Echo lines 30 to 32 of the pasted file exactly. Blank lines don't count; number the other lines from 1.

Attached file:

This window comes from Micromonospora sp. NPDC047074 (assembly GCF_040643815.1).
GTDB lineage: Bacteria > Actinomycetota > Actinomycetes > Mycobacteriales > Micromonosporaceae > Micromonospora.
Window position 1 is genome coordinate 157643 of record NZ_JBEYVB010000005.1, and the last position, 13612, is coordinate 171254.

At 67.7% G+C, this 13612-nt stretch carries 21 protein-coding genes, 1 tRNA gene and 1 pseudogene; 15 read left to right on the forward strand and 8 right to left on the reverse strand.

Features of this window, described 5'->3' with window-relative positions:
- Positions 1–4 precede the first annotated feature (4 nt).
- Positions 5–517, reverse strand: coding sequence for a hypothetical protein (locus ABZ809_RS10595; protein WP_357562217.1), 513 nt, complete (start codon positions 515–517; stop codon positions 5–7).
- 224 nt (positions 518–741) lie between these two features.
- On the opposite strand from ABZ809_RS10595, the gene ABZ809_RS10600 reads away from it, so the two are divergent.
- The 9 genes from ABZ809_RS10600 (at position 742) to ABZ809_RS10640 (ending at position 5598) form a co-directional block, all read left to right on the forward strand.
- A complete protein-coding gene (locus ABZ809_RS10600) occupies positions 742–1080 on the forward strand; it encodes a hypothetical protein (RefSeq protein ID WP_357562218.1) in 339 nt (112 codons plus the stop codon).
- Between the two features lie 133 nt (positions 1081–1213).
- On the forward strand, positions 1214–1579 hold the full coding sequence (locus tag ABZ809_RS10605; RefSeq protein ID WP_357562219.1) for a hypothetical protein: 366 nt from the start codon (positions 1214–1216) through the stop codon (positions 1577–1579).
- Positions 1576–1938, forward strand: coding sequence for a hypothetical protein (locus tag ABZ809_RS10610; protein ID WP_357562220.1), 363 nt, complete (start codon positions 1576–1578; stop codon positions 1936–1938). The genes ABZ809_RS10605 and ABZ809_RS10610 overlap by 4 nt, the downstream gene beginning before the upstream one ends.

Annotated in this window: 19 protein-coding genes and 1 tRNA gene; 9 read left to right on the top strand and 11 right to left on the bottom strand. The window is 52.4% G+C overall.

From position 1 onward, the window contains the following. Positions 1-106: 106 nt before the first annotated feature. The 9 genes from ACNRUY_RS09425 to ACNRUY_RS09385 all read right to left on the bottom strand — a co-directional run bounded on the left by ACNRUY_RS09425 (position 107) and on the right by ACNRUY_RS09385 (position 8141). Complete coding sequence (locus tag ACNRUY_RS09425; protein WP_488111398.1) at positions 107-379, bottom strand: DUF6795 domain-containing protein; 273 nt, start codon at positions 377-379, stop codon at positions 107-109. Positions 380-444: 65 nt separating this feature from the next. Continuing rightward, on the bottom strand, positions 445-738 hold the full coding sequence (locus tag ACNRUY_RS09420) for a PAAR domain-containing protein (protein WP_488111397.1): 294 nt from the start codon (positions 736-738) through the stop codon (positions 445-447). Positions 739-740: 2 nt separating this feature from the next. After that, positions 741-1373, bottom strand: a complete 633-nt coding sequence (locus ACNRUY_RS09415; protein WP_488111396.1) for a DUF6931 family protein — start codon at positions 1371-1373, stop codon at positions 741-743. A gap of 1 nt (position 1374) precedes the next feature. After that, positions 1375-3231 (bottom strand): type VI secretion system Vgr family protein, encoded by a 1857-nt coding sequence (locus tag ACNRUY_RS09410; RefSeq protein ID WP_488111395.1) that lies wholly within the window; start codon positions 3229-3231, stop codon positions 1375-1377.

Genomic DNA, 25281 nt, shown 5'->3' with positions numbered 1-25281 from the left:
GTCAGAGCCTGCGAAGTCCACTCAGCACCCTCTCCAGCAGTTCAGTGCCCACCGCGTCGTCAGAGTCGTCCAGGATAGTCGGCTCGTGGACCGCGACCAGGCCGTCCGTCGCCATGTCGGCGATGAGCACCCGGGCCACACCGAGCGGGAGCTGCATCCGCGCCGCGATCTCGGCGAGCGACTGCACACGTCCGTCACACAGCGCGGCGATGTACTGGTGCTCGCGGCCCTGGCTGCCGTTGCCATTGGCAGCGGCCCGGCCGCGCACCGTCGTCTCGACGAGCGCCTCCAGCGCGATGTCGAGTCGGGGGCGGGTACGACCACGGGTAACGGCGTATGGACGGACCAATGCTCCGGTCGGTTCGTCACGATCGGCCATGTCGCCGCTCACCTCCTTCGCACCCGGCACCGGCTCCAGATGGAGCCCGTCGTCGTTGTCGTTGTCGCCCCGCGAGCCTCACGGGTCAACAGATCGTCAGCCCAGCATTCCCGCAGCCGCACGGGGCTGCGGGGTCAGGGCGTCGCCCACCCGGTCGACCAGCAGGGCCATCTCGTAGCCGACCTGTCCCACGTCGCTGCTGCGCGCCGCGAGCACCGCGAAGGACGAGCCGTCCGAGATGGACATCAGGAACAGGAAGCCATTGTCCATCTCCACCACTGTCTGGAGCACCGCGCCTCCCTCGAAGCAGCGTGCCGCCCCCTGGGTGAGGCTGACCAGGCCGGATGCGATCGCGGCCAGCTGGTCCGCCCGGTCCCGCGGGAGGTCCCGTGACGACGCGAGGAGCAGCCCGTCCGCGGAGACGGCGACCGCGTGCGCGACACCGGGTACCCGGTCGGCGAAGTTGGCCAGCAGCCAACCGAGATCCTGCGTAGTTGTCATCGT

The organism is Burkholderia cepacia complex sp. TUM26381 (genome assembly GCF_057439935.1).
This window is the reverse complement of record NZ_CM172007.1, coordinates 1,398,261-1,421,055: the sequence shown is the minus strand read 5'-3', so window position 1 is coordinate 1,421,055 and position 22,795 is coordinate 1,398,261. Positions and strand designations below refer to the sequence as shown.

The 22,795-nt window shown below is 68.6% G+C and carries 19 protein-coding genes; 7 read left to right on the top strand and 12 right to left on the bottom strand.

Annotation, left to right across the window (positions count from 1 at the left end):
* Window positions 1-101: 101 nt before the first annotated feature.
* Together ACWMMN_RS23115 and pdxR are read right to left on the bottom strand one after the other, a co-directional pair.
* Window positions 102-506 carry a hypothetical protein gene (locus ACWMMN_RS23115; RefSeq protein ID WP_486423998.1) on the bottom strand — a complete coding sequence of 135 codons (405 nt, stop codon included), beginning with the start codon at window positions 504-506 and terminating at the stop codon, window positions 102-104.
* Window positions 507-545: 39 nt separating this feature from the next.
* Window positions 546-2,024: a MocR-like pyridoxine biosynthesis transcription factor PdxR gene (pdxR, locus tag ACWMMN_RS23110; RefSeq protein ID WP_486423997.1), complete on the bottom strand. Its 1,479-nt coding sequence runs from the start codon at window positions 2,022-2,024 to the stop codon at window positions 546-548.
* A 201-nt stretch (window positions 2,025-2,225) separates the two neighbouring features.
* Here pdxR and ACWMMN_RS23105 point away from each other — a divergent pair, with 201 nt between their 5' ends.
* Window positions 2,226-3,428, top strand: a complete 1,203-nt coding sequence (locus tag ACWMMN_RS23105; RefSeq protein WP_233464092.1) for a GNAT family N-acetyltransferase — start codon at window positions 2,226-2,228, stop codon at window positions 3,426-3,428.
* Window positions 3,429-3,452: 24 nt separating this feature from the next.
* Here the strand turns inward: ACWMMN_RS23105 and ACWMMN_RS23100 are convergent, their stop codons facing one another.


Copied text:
* Window positions 2,226-3,428, top strand: a complete 1,203-nt coding sequence (locus tag ACWMMN_RS23105; RefSeq protein WP_233464092.1) for a GNAT family N-acetyltransferase — start codon at window positions 2,226-2,228, stop codon at window positions 3,426-3,428.
* Window positions 3,429-3,452: 24 nt separating this feature from the next.
* Here the strand turns inward: ACWMMN_RS23105 and ACWMMN_RS23100 are convergent, their stop codons facing one another.